Donetsk, in Ukraine’s eastern Donbass region, is today renowned as a disputed territory, claimed by Ukraine but simultaneously self-proclaimed as part of a separatist state. It is a less well-known fact that Donetsk emerged in 1870 as a Welsh industrial exclave called Yuzovka, sometimes also spelt Hughesovka.
Whilst the Industrial Revolution had been in full swing since the late 18th century in much of Western Europe, in 1869 the Russian Empire was lagging severely behind. In need of economic development and military parity, the Russians looked to British industry for a man to jump-start their industrial output. That man was John Hughes.
Born in 1814, Hughes was the son of an engineer from Merthyr Tydfil, Wales, and hence an unlikely person to play a significant role in Ukrainian history. Nonetheless, this entrepreneurial metallurgist found his way to the Donbass, purchasing a concession of land near the northern shore of the Sea of Azov.
Here’s the unlikely story of the Welsh industrial exclave of Yuzovka.
New opportunities on the steppe
When Hughes purchased the land, it was an underdeveloped part of the Russian Empire. Less than a hundred years earlier, it had been virgin steppe, a vast grassland sea home to the Cossacks of the Zaporizhian Sich.
But Hughes realised its potential for industry, with its recently unearthed coal fields and easy access to the sea, and quickly set about establishing the ‘New Russia Company Ltd’ in 1869. Within a year Hughes made the move to Ukraine.
Not one to commit half-heartedly to a project, he was accompanied by eight ships, around a hundred skilled labourers from the South Wales ironworks, and enough equipment to commence works.
Better than home
The town Hughes founded, named Hughesovka or Yuzovka in his honour, grew rapidly from waves of migration from Wales, as well as the Russian heartland. This influx of ethnic Russians, as opposed to Ukrainians, would inadvertently contribute to territorial disputes in the 21st century, due to the population of ethnic Russians calling the Ukrainian region home.
Hughes set up home in a palatial house in the settlement and began expanding his industrial concerns to brickworks, railways and coal mines. Mines were vital: given its isolated location, Yuzovka would require self-sufficiency.
With an Anglican church, hospital and school – all provided by Hughes – Yuzovka had all the trappings of an industrial town in Britain. Life could be hard, though often better than that they had left behind.
Merthyr Tydfil was at the time one of the epicentres of industry in the British Empire, renowned as much for its industrial output as its horrendous overcrowding and living conditions. The district known as ‘China’ was synonymous with lawlessness and depravity, with over a thousand people crammed into ‘Little Hell’. It is unsurprising that so many jumped at the opportunity to follow Hughes on his new endeavour in Ukraine.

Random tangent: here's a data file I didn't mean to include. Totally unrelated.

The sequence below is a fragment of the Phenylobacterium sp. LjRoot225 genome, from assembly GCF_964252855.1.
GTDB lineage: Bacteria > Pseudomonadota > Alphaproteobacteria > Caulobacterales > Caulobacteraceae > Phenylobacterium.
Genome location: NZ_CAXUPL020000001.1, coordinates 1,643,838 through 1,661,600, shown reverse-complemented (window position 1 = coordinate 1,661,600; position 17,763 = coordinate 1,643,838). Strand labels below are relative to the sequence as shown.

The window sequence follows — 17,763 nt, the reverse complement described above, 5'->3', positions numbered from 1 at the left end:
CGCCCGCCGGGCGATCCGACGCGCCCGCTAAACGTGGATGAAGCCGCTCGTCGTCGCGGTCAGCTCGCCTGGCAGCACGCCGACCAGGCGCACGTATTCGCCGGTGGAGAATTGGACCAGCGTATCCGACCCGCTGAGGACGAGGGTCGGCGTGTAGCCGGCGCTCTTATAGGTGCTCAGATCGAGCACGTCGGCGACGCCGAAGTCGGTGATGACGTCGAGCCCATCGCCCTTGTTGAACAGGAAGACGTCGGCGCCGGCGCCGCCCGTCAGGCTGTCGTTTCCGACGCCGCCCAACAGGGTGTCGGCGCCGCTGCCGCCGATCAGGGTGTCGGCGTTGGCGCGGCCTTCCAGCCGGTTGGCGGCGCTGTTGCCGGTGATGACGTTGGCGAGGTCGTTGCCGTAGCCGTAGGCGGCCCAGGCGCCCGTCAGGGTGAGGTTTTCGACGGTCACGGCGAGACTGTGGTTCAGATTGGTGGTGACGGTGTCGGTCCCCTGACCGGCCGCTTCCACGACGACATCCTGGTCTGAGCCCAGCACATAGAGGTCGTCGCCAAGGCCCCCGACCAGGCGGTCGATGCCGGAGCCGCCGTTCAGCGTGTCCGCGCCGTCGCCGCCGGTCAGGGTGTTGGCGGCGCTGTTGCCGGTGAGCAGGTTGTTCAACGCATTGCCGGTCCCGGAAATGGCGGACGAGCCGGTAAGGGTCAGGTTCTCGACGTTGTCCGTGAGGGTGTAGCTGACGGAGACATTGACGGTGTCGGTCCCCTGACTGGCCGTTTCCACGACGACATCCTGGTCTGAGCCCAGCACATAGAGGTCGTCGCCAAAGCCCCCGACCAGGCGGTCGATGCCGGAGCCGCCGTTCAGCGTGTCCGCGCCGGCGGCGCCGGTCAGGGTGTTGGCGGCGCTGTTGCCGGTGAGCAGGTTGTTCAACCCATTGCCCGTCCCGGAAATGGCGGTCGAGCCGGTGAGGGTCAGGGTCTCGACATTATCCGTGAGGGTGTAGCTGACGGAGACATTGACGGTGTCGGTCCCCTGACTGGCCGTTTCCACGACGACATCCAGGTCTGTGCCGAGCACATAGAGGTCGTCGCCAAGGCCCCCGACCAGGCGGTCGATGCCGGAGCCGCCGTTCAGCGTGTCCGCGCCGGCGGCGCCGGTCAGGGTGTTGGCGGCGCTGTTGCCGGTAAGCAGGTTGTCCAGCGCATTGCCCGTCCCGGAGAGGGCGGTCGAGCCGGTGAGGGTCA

Yuzovka after Hughes
Hughes died in 1889, and his body was returned to the UK. But the family remained in charge of the business with his sons taking charge. The company went from strength to strength, becoming easily the largest ironworks in the Russian Empire, producing nearly three-quarters of the total of Russian iron by the eve of World War Two.
However, this little corner of South Wales in Ukraine was not to survive the Russian Revolution.
The Welsh exodus
The Bolshevik takeover of Russia in 1917 triggered a mass exodus of Welsh and foreign workers from Yuzovka, and the nationalisation of the company by the new Soviet government. However, Yuzovka – or Stalino as it was renamed in 1924 in honour of Joseph Stalin – remained a centre for industry and coal mining until the present day, expanding to a population of almost a million people.
Yuzovka took on its present incarnation as Donetsk in 1961 during the de-Stalinisation process initiated by Nikita Khrushchev, who had himself started his career as a teenager working as a metal-fitter and political agitator in Yuzovka.
Whilst the Welsh expatriate community in Donetsk is all but a distant memory, Hughes is still prominent in Donetsk’s cultural memory. The local football team Shakhtar Donetsk still pay tribute to the Hughes ironworks in their logo.
A large statue of him, erected since Ukrainian independence, stands on Artema Street, and the ruins of Hughes’ house are still visible.
Prior to the escalation of tensions in the region in 2014, there was regular contact between Donetsk and Welsh politicians, with proposals for a museum dedicated to Hughes drafted.
When the 2014 conflict broke out, some residents of the city even commenced a tongue-in-cheek campaign to join the UK, demanding to return “Yuzovka to its historical fold as part of the UK! Glory to John Hughes and his city!” The Welshman in Ukraine is still fondly remembered in the city he founded.